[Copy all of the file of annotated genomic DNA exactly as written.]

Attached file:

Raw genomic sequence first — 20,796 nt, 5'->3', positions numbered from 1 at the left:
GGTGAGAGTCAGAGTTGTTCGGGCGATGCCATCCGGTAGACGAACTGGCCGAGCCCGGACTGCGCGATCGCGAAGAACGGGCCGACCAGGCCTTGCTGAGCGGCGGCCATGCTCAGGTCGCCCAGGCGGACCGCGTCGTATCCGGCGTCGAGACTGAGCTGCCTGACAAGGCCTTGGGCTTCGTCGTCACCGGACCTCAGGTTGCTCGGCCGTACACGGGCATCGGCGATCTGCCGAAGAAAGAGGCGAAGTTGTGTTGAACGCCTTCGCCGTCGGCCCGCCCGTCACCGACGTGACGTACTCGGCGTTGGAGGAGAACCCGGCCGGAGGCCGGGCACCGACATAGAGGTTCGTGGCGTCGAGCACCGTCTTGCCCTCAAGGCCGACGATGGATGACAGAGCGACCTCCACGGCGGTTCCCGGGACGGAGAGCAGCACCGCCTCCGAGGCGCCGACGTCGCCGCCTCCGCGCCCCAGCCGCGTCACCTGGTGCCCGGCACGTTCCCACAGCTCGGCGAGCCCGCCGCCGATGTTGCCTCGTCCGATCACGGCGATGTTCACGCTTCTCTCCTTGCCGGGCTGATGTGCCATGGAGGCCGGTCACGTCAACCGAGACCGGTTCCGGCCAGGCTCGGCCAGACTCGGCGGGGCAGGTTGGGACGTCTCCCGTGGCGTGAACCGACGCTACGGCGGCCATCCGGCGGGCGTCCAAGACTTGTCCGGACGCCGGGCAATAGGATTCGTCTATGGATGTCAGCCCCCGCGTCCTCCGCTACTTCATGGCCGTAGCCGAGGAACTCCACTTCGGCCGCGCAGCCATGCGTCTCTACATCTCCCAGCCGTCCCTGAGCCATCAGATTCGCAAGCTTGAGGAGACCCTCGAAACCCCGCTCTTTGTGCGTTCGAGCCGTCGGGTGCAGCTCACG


Raw genomic sequence first — 20,796 nt, 5'->3', positions numbered from 1 at the left:
GGTGAGAGTCAGAGTTGTTCGGGCGATGCCATCCGGTAGACGAACTGGCCGAGCCCGGACTGCGCGATCGCGAAGAACGGGCCGACCAGGCCTTGCTGAGCGGCGGCCATGCTCAGGTCGCCCAGGCGGACCGCGTCGTATCCGGCGTCGAGACTGAGCTGCCTGACAAGGCCTTGGGCTTCGTCGTCACCGGACCTCAGGTTGCTCGGCCGTACACGGGCATCGGCGATCTGCCGAAGAAAGAGGCGAAGTTGTGTTGAACGCCTTCGCCGTCGGCCCGCCCGTCACCGACGTGACGTACTCGGCGTTGGAGGAGAACCCGGCCGGAGGCCGGGCACCGACATAGAGGTTCGTGGCGTCGAGCACCGTCTTGCCCTCAAGGCCGACGATGGATGACAGAGCGACCTCCACGGCGGTTCCCGGGACGGAGAGCAGCACCGCCTCCGAGGCGCCGACGTCGCCGCCTCCGCGCCCCAGCCGCGTCACCTGGTGCCCGGCACGTTCCCACAGCTCGGCGAGCCCGCCGCCGATGTTGCCTCGTCCGATCACGGCGATGTTCACGCTTCTCTCCTTGCCGGGCTGATGTGCCATGGAGGCCGGTCACGTCAACCGAGACCGGTTCCGGCCAGGCTCGGCCAGACTCGGCGGGGCAGGTTGGGACGTCTCCCGTGGCGTGAACCGACGCTACGGCGGCCATCCGGCGGGCGTCCAAGACTTGTCCGGACGCCGGGCAATAGGATTCGTCTATGGATGTCAGCCCCCGCGTCCTCCGCTACTTCATGGCCGTAGCCGAGGAACTCCACTTCGGCCGCGCAGCCATGCGTCTCTACATCTCCCAGCCGTCCCTGAGCCATCAGATTCGCAAGCTTGAGGAGACCCTCGAAACCCCGCTCTTTGTGCGTTCGAGCCGTCGGGTGCAGCTCACG